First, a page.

Greetings from Singapore, where I’m here this week attending the air show. Earlier today, I had the chance to brief the media on the progress of our airplane development programs—including the news that we’ve now reached firm configuration on the 737 MAX 10. It’s a very busy week back in Renton, Washington. And I’ve asked Keith Leverkuhn, the vice president and general manager of the MAX program, to guest blog in my absence.
As Randy said, things at our Renton site have indeed been action packed to start the year. Just this week alone, we’ve shared two major milestones for the 737 MAX program.
On Monday, we rolled out the first 737 MAX 7 – the third member of the MAX family to come down the line here in Renton. It was a day-long celebration, with a special unveiling event for all three shifts to congratulate our employees for the work they’ve done.
I couldn’t be prouder of the way our team has worked together to execute on the commitments we’ve made to our airline customers. We’ve now debuted three new airplanes in three years here in Renton. That’s a remarkable feat.
The MAX 7 is slightly stretched compared to the 737-700, giving our customers the capacity to fly 12 more passengers even farther than our competition. This airplane will also have the longest range of any member of the MAX family at 3,850 nm.
But what’s perhaps most impressive about the MAX 7 is its ability to offer exceptional performance at high altitude airports and hot climates. We’re excited to put the airplane into flight test in the coming weeks, and into the hands of launch customer Southwest Airlines next year.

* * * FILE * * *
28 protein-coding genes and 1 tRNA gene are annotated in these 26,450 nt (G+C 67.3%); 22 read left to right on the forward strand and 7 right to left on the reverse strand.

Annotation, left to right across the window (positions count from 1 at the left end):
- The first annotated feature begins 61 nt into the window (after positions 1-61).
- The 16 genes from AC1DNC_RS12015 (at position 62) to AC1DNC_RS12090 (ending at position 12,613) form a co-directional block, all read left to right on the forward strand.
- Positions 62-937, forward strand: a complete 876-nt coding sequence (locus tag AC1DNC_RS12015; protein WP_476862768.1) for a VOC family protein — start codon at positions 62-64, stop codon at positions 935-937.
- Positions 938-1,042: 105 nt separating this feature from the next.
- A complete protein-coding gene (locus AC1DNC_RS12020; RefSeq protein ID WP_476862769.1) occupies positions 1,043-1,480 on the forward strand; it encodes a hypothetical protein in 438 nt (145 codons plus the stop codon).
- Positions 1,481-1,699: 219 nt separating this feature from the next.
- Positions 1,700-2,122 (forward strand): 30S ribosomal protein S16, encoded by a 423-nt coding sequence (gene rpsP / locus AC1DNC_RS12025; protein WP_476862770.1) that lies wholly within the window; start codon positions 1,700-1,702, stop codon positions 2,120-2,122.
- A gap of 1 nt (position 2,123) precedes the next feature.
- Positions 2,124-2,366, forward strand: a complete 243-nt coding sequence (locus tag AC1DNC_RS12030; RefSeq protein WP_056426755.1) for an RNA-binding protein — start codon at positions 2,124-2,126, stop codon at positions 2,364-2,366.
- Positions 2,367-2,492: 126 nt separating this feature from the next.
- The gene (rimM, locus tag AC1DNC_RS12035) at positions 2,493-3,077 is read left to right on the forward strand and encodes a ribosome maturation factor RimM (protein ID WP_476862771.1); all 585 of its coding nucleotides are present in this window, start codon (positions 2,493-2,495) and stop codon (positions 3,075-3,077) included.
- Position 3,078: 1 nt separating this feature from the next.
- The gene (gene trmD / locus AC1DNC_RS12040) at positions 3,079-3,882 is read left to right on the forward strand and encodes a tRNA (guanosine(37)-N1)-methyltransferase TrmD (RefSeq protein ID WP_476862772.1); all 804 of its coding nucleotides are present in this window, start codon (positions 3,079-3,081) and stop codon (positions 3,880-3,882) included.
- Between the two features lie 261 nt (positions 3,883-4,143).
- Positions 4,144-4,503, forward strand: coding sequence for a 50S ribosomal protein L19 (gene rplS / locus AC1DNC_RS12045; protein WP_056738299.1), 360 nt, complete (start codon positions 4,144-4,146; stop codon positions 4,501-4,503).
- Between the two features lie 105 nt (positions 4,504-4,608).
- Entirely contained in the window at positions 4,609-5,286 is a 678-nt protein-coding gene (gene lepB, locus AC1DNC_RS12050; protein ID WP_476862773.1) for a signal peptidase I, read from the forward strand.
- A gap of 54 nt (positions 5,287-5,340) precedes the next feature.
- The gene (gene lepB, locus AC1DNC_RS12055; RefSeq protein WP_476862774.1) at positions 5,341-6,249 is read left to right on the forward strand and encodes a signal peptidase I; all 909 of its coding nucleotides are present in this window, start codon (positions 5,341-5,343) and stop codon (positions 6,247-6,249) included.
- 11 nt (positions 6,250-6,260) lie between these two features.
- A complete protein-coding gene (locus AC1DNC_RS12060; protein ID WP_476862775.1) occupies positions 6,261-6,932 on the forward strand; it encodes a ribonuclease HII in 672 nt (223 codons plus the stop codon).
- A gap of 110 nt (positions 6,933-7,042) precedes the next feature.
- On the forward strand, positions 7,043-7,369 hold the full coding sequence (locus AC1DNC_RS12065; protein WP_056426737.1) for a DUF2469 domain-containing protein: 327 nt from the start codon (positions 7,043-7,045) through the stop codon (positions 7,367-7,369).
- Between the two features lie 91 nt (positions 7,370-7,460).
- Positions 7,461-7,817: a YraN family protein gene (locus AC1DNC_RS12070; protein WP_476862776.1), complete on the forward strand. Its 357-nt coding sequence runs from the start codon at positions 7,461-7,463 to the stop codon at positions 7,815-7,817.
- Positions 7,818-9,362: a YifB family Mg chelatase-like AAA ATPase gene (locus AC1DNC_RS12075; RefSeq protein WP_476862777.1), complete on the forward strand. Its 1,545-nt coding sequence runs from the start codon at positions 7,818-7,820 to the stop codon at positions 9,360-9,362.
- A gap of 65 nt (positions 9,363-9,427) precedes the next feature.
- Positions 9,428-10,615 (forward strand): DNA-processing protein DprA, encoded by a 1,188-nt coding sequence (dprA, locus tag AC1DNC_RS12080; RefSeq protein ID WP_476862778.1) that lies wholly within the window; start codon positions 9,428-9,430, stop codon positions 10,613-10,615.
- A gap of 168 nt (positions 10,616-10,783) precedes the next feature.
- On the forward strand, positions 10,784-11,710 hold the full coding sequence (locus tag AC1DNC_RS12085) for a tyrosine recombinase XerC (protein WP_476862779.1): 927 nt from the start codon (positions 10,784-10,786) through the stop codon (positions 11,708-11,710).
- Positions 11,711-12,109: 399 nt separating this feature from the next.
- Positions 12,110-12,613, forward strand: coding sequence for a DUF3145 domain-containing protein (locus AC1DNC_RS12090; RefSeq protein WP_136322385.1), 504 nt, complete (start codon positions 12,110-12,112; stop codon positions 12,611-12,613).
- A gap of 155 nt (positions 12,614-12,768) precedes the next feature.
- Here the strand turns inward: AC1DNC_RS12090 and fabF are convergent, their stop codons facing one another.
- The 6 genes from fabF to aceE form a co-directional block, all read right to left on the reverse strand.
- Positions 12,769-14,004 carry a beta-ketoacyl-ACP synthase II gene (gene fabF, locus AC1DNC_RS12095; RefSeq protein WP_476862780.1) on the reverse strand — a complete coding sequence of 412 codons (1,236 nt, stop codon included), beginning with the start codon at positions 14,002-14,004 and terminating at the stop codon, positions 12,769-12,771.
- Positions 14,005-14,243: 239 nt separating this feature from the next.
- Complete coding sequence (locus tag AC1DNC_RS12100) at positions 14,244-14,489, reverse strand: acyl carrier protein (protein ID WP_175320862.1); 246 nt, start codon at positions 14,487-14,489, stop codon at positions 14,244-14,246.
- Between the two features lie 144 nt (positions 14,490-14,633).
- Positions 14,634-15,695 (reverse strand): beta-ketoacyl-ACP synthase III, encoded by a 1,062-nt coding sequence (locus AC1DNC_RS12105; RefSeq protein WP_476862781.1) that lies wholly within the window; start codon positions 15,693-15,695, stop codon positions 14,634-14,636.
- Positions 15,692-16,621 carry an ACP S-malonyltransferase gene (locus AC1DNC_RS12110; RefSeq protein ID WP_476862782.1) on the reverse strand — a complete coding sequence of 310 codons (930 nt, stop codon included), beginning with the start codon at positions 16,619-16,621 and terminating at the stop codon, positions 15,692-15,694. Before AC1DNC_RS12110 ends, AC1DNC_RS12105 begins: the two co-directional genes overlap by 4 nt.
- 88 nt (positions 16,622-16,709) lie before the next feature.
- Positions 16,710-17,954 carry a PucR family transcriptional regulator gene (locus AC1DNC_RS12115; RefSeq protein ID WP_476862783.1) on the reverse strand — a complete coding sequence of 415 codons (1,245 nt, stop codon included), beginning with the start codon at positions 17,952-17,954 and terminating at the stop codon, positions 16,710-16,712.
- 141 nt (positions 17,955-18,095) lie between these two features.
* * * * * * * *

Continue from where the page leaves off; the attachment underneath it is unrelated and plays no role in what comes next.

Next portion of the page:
Randy broke the news today that we’ve reached firm configuration for the MAX 10, what will be the fourth and largest member of the MAX family. We’ve spent time with our customers and supplier base to make sure we’ve optimized the configuration before we dive into the detailed design phase.
The MAX 10 will be the most efficient machine anyone has ever offered on the single-aisle side of the market. With a stretched fuselage 66 inches longer than the MAX 9, the MAX 10 will carry up to 230 passengers while giving airlines both lower trip and seat mile costs than the competition. The huge success we had in Paris with the launch of this airplane gives us great confidence going forward.
There’s no time to rest here in Renton. Over the next several weeks, we’ll be working with regulators to certify the MAX 9 before that airplane is delivered to our first customer. And we’re also getting close to seeing the 10,000th 737 come down the assembly line, setting another world record for the most popular airplane in aviation history.
All of this comes as we prepare to increase our production rate again later this year, going from 47 airplanes per month to 52 per month—and eventually to 57 per month in 2019. We’ve now incorporated the MAX into two of our three final assembly lines. If you haven’t already, be sure check out our interactive website that lets you tour the Renton factory.
None of this would be possible without the continuous improvement being made in our factory. Employee teams are coming up with new ways to do things more efficiently every day. All of this is key as we work to capture more market share, introduce the MAX 10 to the production system and continue to climb in rate.
I appreciate Randy allowing me the chance to fill in. I look forward to sharing more MAX news in the future. Learn more about the 737 MAX family here.